As Rupali Chandar studies the origins of the universe, she is focusing on nature's biggest building blocks – galaxies. An expert in galactic formations and life cycles, Chandar's research is casting aside the long-held belief that dense star clusters, once formed, endured for billions of years. These clusters may well begin to disperse after just a few million years, her research has shown. Additionally, Chandar, a National Science Foundation Career Award grantee, is using her status to encourage more young girls to explore astronomy and the natural sciences.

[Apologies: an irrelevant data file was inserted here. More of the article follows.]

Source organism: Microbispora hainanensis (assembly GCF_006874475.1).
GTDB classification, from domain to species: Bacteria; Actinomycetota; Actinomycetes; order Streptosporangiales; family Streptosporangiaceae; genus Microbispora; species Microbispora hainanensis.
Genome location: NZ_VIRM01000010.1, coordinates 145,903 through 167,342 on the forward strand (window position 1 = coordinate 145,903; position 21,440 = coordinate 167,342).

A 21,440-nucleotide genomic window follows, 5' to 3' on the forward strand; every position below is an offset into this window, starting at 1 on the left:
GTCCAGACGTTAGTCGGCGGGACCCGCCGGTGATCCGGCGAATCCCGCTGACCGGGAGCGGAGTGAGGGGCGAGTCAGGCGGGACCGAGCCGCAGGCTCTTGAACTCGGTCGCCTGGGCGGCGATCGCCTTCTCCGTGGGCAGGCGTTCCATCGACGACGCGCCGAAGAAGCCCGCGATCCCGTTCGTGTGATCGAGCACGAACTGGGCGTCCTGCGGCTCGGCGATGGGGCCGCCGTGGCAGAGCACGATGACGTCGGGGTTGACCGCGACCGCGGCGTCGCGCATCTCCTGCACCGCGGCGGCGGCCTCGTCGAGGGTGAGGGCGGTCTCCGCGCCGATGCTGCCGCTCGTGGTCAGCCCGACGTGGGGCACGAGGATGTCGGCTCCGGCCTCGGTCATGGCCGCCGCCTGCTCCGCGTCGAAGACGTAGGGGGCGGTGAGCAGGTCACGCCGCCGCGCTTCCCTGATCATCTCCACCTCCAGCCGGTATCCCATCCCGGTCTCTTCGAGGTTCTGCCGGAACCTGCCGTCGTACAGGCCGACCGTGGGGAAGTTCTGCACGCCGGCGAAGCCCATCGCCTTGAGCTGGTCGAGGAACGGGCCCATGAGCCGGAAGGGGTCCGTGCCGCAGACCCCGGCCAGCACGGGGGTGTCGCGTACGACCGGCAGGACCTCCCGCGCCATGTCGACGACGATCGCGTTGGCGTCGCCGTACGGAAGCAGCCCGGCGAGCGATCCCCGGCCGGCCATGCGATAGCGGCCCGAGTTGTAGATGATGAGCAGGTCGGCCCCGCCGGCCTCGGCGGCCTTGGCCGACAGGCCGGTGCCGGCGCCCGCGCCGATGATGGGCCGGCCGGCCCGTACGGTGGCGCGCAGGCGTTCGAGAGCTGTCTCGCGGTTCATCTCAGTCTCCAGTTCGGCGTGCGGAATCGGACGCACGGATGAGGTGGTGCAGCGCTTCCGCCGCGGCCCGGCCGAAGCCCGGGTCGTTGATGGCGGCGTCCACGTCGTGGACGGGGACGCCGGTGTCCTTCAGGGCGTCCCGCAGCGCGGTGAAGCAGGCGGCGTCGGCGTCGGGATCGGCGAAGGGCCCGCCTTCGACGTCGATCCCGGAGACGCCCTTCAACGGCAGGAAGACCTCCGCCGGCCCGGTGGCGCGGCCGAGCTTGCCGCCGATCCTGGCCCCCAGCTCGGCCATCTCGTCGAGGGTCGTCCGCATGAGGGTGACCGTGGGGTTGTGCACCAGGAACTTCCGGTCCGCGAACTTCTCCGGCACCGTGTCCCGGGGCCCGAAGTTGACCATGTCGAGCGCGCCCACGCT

"The conventional wisdom has been that when these monsters form, they will be nearly impossible to destroy, hanging around for billions of years. It took us awhile to wrap our minds around the fact that 80 or 90 percent of them may actually be destroyed quite quickly, after only 10 million years. We're starting to think those old large globular clusters that we see are just the skeletal remains of a much larger population, the lucky survivors."
Astronomy researcher challenges star cluster lifecycles
Girls in science
"We still have a real problem attracting and maintaining women in science. While the numbers have improved over the last couple decades, they're still pretty bad. When you're losing representation from half your population, that's not good for the advancement of science."
Astronomy program encourages girls interested in science